“I just don’t get it. Why do people love being sober so much.”
“Nobody likes being sober.”
“Ha! I knew it!”
My excessive tindering was my distraction. Every time I started to feel lonely or sad or uncomfortable as an adult living under the same roof as my family, a house I’ve outgrown since college, I opened up Tinder and found myself a bed buddy for the night. I wasn’t handling my problems, I was forgetting them. Pushing them deep down while I got fucked by a stranger. It wasn’t quite an addiction, but it could have turned into one easily.
Now without my unhealthy coping mechanism, I’m not less happy, but I don’t have the room to pretend everything is fine. I am forced to deal with my mental health issues or they will destroy me.
I had a conversation today with my partner. I felt it coming. Things have been so rough lately that it only made sense. I thought breaking up with this guy would hurt worse than all the others. I thought it’d send me into another crying fit like one of our conflicts last night did. But instead, it all felt okay.
“I care about you, Jamie. I love spending time with you. I love our sex life and if things were less complicated, I think our romantic relationship could be something really special. But things are complicated and I want to focus on my friendship with you right now before we try and make a relationship work.”
It didn’t feel like a break up. It felt like another warm bath I was sinking into contentedly. Everything he said I felt. We were on the same page for once and it was beautiful.
I’ve only had a similar experience once in my life. My college ex girlfriend and I started dating after I rejected her advances. In fact, I fell in love with her because I rejected her advances, and mores specifically, because of how she handled that. I told her I was afraid of dating messing up our friendship. She was my safe haven at the time, and we spent most evenings ranting about people we knew and holding each other close. I was so afraid of losing that delicate dynamic that I couldn’t handle anything changing or turning romantic. She warmly accepted this, though she secretly spent the rest of that night listening to the Dixie Chicks, something she only did when times were particularly rough. The next day felt like nothing had changed at all, as if she was working very hard to make sure our friendship wasn’t in jeopardy. I was enchanted by her loyalty and commitment to our friendship. I realized even if we broke up, things would probably be okay. (Looking back knowing how our actual break up turned out, this seems very silly to assume a rejection pre-relationship would be the same as a rejection post, but what really matters isn’t the reality, but how I felt. Insert eye roll here.)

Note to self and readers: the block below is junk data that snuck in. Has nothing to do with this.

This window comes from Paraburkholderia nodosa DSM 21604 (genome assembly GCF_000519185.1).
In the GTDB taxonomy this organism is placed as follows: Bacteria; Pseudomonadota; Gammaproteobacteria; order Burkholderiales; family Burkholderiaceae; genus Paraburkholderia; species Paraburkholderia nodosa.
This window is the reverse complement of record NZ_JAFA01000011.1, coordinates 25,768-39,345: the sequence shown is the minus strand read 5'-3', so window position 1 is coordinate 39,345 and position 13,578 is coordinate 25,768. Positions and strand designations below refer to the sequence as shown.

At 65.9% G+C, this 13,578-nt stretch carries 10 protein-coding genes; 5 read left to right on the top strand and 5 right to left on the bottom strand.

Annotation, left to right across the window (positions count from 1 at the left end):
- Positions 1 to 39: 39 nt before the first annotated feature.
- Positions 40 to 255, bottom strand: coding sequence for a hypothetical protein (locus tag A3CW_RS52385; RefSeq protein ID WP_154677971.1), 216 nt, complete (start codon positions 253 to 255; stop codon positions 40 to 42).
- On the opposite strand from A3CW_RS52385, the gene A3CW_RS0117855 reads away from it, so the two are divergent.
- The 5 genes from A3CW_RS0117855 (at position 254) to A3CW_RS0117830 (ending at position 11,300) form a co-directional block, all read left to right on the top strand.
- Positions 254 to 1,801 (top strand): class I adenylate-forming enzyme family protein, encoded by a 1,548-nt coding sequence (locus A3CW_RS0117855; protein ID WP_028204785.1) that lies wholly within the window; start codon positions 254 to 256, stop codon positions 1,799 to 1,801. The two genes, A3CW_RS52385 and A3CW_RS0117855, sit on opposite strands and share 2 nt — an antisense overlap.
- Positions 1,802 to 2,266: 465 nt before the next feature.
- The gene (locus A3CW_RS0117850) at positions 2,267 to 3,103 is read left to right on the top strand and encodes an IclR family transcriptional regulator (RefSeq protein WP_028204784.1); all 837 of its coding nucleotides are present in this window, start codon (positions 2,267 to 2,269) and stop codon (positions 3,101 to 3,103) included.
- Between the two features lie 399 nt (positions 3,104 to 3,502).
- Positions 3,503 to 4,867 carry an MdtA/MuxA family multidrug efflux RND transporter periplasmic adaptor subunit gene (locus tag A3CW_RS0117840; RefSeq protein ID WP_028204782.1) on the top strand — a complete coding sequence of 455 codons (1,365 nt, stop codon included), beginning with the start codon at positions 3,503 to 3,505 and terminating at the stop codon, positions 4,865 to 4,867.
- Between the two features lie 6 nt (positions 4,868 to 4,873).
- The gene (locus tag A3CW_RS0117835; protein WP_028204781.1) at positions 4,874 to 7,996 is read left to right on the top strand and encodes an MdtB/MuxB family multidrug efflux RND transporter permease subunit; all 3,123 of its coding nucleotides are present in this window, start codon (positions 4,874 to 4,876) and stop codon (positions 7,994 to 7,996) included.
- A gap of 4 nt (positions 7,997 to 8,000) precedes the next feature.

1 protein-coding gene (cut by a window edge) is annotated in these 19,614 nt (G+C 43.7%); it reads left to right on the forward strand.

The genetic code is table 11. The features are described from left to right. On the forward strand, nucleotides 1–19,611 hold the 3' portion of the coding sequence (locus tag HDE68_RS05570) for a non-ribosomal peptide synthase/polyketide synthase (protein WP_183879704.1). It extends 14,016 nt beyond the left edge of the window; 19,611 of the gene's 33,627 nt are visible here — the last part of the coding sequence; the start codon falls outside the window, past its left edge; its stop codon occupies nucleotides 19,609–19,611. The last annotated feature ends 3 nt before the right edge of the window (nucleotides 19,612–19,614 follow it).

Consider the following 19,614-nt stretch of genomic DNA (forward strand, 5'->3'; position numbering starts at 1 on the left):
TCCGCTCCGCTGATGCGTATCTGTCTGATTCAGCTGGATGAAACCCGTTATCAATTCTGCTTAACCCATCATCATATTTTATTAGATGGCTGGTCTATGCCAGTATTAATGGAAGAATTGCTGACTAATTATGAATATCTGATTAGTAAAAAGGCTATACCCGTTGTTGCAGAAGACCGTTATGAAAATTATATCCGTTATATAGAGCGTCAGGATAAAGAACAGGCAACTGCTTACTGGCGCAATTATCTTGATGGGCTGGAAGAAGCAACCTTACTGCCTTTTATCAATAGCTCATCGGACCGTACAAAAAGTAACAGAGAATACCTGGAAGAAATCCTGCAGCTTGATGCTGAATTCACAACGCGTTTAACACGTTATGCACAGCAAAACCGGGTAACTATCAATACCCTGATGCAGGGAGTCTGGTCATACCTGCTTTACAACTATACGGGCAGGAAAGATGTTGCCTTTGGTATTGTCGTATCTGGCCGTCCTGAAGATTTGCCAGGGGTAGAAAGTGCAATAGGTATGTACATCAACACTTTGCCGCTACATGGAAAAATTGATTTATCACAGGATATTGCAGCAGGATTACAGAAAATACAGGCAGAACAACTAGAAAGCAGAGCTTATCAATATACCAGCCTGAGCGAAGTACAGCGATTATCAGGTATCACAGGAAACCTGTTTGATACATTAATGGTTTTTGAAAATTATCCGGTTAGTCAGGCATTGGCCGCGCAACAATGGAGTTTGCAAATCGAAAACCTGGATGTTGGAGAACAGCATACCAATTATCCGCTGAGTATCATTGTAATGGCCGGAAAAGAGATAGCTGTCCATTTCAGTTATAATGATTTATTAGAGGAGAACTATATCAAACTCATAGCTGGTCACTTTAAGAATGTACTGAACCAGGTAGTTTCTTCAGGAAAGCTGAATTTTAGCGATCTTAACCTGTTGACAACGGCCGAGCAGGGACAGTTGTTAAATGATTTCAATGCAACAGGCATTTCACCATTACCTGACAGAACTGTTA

I don’t think this guy is anything like my ex girlfriend, but I think there are some qualities shared between my partners who will stick around with me long term.
Long story short, I’m not in a monogamous relationship at this very moment, but I think I’m going to be okay. I get the chance to learn to be by myself, while still developing a friendship with someone who cares about me as much as I care about him. I don’t feel rejected. I feel embraced. I feel like someone wants me to get better for my sake, not just because it would be more convenient for them.
What have been your experiences dating as a person with mental health problems? Does it make it easier when your partner has similar issues, or worse? Let me know.
(Apologies for my sudden hiatus. Heartbreak plus depression is a messy bitch. I think it’s time I go back to updating this blog regularly.)